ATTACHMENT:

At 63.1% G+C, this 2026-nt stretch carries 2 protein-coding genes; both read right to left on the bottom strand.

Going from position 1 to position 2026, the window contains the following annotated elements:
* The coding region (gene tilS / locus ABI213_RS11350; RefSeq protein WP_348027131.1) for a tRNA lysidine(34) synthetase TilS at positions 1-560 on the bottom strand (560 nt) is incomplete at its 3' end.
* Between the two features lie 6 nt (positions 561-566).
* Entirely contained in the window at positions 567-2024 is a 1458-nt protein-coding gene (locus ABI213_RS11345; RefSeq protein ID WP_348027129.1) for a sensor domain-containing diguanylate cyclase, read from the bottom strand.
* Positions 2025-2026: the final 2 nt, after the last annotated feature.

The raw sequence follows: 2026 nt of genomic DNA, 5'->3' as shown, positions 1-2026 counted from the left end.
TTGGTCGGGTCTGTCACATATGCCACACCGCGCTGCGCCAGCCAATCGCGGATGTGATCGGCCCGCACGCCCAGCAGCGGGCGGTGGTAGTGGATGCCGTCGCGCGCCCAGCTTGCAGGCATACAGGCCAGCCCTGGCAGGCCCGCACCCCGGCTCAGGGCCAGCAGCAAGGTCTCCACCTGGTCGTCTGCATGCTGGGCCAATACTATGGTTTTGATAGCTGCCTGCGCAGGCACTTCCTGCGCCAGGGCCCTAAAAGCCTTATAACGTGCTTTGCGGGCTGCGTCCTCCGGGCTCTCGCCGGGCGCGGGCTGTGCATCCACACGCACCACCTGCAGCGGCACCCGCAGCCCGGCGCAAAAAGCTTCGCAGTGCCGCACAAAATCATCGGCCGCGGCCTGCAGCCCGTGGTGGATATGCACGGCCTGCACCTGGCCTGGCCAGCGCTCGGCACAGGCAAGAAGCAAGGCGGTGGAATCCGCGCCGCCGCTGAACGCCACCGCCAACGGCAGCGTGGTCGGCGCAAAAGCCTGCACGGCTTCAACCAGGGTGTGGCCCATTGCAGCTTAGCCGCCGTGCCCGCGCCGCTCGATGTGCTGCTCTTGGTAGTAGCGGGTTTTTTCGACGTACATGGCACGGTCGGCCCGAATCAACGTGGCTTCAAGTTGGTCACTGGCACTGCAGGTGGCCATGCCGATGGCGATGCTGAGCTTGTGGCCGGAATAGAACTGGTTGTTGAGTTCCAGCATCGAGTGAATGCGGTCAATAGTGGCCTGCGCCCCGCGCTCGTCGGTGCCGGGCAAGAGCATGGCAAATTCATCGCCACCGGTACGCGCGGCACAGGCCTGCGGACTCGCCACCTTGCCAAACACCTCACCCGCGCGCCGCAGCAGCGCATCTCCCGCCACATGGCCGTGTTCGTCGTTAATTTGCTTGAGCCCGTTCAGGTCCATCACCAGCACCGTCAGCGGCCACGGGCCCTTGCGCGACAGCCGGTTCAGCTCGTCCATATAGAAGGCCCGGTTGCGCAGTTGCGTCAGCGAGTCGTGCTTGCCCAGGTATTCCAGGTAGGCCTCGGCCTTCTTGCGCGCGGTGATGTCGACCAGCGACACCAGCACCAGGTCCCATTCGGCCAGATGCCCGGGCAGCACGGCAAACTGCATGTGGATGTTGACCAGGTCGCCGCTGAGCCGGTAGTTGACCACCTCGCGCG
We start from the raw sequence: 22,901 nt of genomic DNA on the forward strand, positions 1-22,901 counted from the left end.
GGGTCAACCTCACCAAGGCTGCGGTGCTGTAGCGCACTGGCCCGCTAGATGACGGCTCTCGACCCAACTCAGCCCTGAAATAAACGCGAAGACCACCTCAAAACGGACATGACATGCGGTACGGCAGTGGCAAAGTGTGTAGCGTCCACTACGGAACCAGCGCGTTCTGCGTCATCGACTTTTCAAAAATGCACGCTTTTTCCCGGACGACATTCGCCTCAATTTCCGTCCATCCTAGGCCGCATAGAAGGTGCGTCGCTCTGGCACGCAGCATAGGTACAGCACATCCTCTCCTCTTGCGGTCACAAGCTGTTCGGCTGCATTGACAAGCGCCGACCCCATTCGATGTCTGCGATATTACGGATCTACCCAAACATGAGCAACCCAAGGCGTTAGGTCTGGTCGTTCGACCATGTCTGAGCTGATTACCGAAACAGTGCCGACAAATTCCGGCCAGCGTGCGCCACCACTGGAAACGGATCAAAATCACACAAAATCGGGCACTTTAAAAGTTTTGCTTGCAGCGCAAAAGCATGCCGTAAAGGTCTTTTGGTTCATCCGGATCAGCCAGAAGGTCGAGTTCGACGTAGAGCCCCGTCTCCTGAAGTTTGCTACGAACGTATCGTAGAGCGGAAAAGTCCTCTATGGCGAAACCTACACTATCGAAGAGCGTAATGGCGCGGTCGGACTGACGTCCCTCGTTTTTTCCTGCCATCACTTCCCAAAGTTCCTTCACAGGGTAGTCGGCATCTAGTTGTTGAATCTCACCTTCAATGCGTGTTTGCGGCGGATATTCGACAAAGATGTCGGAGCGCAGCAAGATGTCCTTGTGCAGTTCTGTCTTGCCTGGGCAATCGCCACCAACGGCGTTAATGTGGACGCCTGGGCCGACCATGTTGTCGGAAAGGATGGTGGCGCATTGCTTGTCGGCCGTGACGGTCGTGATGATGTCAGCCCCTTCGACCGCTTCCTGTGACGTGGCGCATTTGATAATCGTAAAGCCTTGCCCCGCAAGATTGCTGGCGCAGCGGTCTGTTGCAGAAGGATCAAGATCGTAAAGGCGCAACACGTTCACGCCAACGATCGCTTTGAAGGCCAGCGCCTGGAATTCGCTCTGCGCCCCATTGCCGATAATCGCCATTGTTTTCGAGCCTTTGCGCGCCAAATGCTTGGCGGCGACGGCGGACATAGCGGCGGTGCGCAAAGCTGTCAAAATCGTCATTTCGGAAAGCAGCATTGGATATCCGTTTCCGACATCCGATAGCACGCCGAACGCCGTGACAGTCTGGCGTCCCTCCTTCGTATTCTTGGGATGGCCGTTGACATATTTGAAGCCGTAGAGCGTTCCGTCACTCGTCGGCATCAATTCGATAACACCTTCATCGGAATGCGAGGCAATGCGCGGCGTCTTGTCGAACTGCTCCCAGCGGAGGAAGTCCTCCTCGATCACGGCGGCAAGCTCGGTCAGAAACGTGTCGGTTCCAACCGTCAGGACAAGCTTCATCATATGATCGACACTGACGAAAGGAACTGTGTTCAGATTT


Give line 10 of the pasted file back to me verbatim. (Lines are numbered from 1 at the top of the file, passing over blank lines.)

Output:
GGGTCAACCTCACCAAGGCTGCGGTGCTGTAGCGCACTGGCCCGCTAGATGACGGCTCTCGACCCAACTCAGCCCTGAAATAAACGCGAAGACCACCTCAAAACGGACATGACATGCGGTACGGCAGTGGCAAAGTGTGTAGCGTCCACTACGGAACCAGCGCGTTCTGCGTCATCGACTTTTCAAAAATGCACGCTTTTTCCCGGACGACATTCGCCTCAATTTCCGTCCATCCTAGGCCGCATAGAAGGTGCGTCGCTCTGGCACGCAGCATAGGTACAGCACATCCTCTCCTCTTGCGGTCACAAGCTGTTCGGCTGCATTGACAAGCGCCGACCCCATTCGATGTCTGCGATATTACGGATCTACCCAAACATGAGCAACCCAAGGCGTTAGGTCTGGTCGTTCGACCATGTCTGAGCTGATTACCGAAACAGTGCCGACAAATTCCGGCCAGCGTGCGCCACCACTGGAAACGGATCAAAATCACACAAAATCGGGCACTTTAAAAGTTTTGCTTGCAGCGCAAAAGCATGCCGTAAAGGTCTTTTGGTTCATCCGGATCAGCCAGAAGGTCGAGTTCGACGTAGAGCCCCGTCTCCTGAAGTTTGCTACGAACGTATCGTAGAGCGGAAAAGTCCTCTATGGCGAAACCTACACTATCGAAGAGCGTAATGGCGCGGTCGGACTGACGTCCCTCGTTTTTTCCTGCCATCACTTCCCAAAGTTCCTTCACAGGGTAGTCGGCATCTAGTTGTTGAATCTCACCTTCAATGCGTGTTTGCGGCGGATATTCGACAAAGATGTCGGAGCGCAGCAAGATGTCCTTGTGCAGTTCTGTCTTGCCTGGGCAATCGCCACCAACGGCGTTAATGTGGACGCCTGGGCCGACCATGTTGTCGGAAAGGATGGTGGCGCATTGCTTGTCGGCCGTGACGGTCGTGATGATGTCAGCCCCTTCGACCGCTTCCTGTGACGTGGCGCATTTGATAATCGTAAAGCCTTGCCCCGCAAGATTGCTGGCGCAGCGGTCTGTTGCAGAAGGATCAAGATCGTAAAGGCGCAACACGTTCACGCCAACGATCGCTTTGAAGGCCAGCGCCTGGAATTCGCTCTGCGCCCCATTGCCGATAATCGCCATTGTTTTCGAGCCTTTGCGCGCCAAATGCTTGGCGGCGACGGCGGACATAGCGGCGGTGCGCAAAGCTGTCAAAATCGTCATTTCGGAAAGCAGCATTGGATATCCGTTTCCGACATCCGATAGCACGCCGAACGCCGTGACAGTCTGGCGTCCCTCCTTCGTATTCTTGGGATGGCCGTTGACATATTTGAAGCCGTAGAGCGTTCCGTCACTCGTCGGCATCAATTCGATAACACCTTCATCGGAATGCGAGGCAATGCGCGGCGTCTTGTCGAACTGCTCCCAGCGGAGGAAGTCCTCCTCGATCACGGCGGCAAGCTCGGTCAGAAACGTGTCGGTTCCAACCGTCAGGACAAGCTTCATCATATGATCGACACTGACGAAAGGAACTGTGTTCAGATTT